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by Paul Alan Fahey

It was 1947 Los Angeles, and the beginning of a new year. Mildred perched on the edge of the hospital bed and held her daughter’s hand while her husband, in a chair opposite her, read aloud from the Times.

“The young woman’s nude body was discovered yesterday morning in a vacant lot on a busy street. So far no witnesses have come forward.” Richard stopped reading. He shook the paper as if emphasizing an unimpeachable
source. “I find that amazing, don’t you?”

“No," Mildred said. “Not anymore.” She looked down at her daughter. Poor Veda like Snow White or Sleeping Beauty waiting for the prince to kiss her and bring her back to life. “Don’t clutter up her mind with such rubbish.”

“Nicely put, Millie.” Richard frowned.


“Her body. Rubbish,” he said, and then smiled. "I made an association.Mildred knew Richard was doing what Dr. Hilliard had suggested. Talk to your daughter, let her know you’re there. That life goes on."

“We have to keep at it,” Richard said.

“But why the details of a murder case? I don’t like your version of shock therapy.” She got up and walked over to a chair where she’d left her purse and pulled out a strand of beads with a metal cross. Mildred held it out to him.

“This will help Veda more.”

“I’m done praying, Millie. Sitting in a corner nursing a round of Hail Marys and Our Fathers won’t do Veda a bit of good.”

Mildred turned away and walked back to the bed. She bent down and fussed with the cotton blanket. She wrapped it securely around her daughter’s feet.

“Do you think she’s warm enough? Should we ask the nurse for another . . . ?”

“She’s fine.”

“But she looks cold.”

“She’s not. Leave her be.” He dragged his chair closer to his daughter’s bedside. “I’m going to read some more, Veda.”

“Richard, please. It’s too unseemly.”

“It’s news, Millie, just news. Maybe it’ll spark some brain activity. We can’t be sure it won’t. Veda doesn’t want to hear about Mrs. Hamilton’s garden party or the plans for the L.A. freeway, do you, honey?” He held up the front page of the Times. “Look, Veda. Thirty-ninth and Norton. We’ve passed that intersection on our way downtown, remember? You can see the Hollywood land sign from there.” He turned a page and continued to read.

“Police officials speculate the woman was murdered elsewhere, given the lack of blood at the scene, then carried to the lot and carefully placed . . . as if it were a religious ritual.” He stopped reading. “You know, Millie, long ago people sacrificed animals, even humans, to the gods to change their fates. In some cultures, they still do. Makes a strange kind of sense, don’t you think?”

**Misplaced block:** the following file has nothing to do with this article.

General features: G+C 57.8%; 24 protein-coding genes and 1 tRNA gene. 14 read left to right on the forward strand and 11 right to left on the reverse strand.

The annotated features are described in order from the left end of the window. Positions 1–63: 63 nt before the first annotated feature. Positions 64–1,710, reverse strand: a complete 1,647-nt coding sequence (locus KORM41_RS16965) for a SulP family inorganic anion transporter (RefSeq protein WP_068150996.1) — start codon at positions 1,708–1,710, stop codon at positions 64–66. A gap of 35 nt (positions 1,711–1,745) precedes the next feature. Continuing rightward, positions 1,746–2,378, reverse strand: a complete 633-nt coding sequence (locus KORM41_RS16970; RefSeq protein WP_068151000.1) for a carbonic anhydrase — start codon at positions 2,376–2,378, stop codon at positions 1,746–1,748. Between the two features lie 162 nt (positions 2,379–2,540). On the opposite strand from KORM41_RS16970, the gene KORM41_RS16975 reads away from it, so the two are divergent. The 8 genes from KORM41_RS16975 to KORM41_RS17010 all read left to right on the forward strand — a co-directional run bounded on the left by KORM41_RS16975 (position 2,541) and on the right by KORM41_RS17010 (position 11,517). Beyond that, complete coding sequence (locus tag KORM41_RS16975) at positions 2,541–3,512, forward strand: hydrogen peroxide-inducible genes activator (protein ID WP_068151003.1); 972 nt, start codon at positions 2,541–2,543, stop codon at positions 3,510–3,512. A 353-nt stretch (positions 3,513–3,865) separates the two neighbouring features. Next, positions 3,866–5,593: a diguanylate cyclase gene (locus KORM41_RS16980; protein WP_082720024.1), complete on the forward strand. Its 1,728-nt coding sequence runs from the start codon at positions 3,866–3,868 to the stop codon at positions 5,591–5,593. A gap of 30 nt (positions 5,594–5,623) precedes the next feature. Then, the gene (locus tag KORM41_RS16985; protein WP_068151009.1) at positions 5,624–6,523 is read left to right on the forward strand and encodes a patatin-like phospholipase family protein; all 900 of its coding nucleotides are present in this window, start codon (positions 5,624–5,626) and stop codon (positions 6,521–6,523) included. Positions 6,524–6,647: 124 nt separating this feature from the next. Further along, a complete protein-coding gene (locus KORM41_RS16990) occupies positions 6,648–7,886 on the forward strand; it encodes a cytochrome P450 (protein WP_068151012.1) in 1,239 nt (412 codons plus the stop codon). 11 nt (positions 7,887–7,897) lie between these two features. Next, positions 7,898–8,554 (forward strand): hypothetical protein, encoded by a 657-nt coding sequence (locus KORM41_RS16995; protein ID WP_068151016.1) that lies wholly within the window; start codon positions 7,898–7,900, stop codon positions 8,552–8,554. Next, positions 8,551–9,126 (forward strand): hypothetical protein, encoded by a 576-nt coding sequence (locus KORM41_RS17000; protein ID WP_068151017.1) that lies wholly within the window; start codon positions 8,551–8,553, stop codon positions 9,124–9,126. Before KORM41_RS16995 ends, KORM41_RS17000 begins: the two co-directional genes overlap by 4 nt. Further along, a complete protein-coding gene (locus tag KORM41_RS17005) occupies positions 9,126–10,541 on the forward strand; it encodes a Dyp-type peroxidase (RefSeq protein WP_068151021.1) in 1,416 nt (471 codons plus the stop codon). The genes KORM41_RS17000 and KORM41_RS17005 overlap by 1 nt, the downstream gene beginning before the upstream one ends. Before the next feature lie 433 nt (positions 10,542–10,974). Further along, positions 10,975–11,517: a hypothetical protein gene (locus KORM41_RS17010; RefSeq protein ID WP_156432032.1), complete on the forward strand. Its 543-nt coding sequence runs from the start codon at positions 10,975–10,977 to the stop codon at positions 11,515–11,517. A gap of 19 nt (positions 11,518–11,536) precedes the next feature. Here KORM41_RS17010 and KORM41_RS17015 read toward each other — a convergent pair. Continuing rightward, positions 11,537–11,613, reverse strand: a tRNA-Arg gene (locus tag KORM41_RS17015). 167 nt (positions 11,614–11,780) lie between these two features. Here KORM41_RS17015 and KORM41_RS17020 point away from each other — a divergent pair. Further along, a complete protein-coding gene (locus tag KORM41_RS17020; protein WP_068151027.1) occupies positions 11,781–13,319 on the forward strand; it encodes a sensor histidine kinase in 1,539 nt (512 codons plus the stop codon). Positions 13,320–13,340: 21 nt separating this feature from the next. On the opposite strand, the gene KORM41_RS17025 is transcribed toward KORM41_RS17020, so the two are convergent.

She shook her head no. “Not to me.” Mildred had her coat on and was waiting by the door. “I defrosted the chops before we left, but we’ll have to stop at Spencer’s for the asparagus and French bread. We could use a special meal tonight. What would you say to Hollandaise sauce, something fancy?”

“I’d say that’s quite a subject jump.” He followed her out.

Mildred looked at her watch. Richard was late. Just enough time to read Veda’s letter again. The hospital door opened and Richard came in, shaking the rain from his hat. He shoved his umbrella into the wastebasket, and then walked toward her, his eyes focused on the letter in her hand. “Reading it again, Millie? It won’t bring her back.” He pecked her cheek.

“You have to act, do something. Talk to her.”

Mildred knew Veda was gone. Nothing would bring her back, but reading Veda’s letters helped her remember her daughter’s voice, raving about the latest Bette Davis tear jerker or “the swellest swing band in town, honest Mom.”

Mildred folded the letter on its well-worn creases and returned it to her purse. Then she pulled out her rosary and blessed herself with the cross.Richard sat some distance from his daughter’s bed. “I’m here,” he said, and then he was silent.

Mildred walked over to him and touched his shoulder. “You’ve tried, darling. You did all you could.” She bent down and whispered in his ear. “Veda would be so proud of you. I'm sure she knows.” Mildred knew it was a lie 'what her Grandma called a boldfaced one' but what was the harm really?

“It wasn't in the papers,” he said.

“What wasn't?” She moved back from the bed a little, and followed Richard’s gaze to the pale, bloodless Christ hanging on a cross over Veda’s bed. “The ritual part. You know, positioning the body as a religious sacrifice. I doubt they'd release that kind of information. It's too critical to their investigation.”

“Maybe not,” she said, “but you said . . .”

“No, Millie, you don’t understand. I added that part myself. It was a sacrifice. I know it and they know it. They just didn’t report it.”

Mildred couldn’t believe what she was thinking. Were there no limits, no boundaries to a father’s love? She would have screamed then, but a sound coming from the bed stopped her.

Veda had opened her eyes and was staring right at her.

Paul Alan Fahey is a writer who resides on the Central California Coast. He is a five time winner of the Lillian Dean Writing Award. Recently his "how-to" articles have appeared at in Fiction Fix,and his work has appeared over the years in small lit mags like TheMacGuffin, Kaleidoscope and Byline. Contact Paul.